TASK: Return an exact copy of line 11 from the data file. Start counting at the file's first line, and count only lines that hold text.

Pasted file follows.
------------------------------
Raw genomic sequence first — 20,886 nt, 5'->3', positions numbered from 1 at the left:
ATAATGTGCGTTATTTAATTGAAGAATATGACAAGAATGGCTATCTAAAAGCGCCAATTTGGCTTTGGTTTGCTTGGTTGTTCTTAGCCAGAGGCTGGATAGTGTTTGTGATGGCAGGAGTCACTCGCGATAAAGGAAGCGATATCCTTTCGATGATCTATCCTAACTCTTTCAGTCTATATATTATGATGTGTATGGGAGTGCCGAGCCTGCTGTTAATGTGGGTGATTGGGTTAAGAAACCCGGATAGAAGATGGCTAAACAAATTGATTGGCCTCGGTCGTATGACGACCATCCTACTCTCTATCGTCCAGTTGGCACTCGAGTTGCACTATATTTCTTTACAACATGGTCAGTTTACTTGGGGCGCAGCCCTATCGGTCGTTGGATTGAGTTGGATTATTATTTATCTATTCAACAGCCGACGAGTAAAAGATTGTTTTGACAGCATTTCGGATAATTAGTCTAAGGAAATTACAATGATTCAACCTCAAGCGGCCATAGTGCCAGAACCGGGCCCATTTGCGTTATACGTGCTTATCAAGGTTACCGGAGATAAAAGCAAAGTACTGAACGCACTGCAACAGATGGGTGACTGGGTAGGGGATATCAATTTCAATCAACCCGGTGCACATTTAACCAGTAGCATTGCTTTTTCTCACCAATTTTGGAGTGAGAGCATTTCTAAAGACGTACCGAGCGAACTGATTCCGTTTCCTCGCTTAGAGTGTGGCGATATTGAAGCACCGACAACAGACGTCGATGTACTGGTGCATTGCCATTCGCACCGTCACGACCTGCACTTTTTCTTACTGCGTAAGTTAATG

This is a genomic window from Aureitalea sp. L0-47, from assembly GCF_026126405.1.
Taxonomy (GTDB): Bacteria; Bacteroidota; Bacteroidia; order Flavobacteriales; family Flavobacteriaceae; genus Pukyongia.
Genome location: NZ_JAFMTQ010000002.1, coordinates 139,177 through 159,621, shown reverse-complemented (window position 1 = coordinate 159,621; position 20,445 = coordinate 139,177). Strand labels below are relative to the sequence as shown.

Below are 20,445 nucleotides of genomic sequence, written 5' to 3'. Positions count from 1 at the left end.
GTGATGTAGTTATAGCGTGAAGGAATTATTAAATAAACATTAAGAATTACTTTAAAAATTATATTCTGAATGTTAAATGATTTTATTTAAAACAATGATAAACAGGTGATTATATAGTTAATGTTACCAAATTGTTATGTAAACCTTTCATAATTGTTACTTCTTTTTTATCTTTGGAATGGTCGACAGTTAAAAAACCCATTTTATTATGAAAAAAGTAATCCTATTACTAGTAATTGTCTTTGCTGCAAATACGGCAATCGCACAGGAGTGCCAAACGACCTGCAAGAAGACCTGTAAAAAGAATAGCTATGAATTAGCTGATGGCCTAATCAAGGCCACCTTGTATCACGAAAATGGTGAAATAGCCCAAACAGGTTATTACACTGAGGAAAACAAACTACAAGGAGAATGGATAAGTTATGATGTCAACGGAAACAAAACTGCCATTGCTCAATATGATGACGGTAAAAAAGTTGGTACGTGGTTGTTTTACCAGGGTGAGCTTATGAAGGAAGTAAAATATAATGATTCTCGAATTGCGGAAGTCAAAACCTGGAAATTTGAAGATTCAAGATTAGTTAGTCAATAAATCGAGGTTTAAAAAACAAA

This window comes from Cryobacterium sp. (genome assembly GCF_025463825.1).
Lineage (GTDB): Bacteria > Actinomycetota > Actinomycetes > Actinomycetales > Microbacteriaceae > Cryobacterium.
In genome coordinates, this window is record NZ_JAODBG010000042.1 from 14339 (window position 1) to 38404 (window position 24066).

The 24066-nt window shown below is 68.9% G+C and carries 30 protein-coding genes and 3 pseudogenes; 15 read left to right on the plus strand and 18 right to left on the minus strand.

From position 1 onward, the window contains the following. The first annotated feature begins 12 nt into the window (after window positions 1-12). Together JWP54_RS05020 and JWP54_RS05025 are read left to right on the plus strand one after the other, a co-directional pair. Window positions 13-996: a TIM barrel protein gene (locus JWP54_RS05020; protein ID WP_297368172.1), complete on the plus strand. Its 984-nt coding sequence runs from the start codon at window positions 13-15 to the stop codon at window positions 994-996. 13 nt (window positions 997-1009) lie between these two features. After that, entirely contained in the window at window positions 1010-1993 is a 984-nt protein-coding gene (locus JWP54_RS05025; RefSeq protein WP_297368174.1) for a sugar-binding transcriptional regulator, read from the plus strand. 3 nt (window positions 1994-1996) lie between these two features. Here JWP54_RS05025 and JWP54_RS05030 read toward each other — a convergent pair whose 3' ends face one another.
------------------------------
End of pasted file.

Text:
The 24066-nt window shown below is 68.9% G+C and carries 30 protein-coding genes and 3 pseudogenes; 15 read left to right on the plus strand and 18 right to left on the minus strand.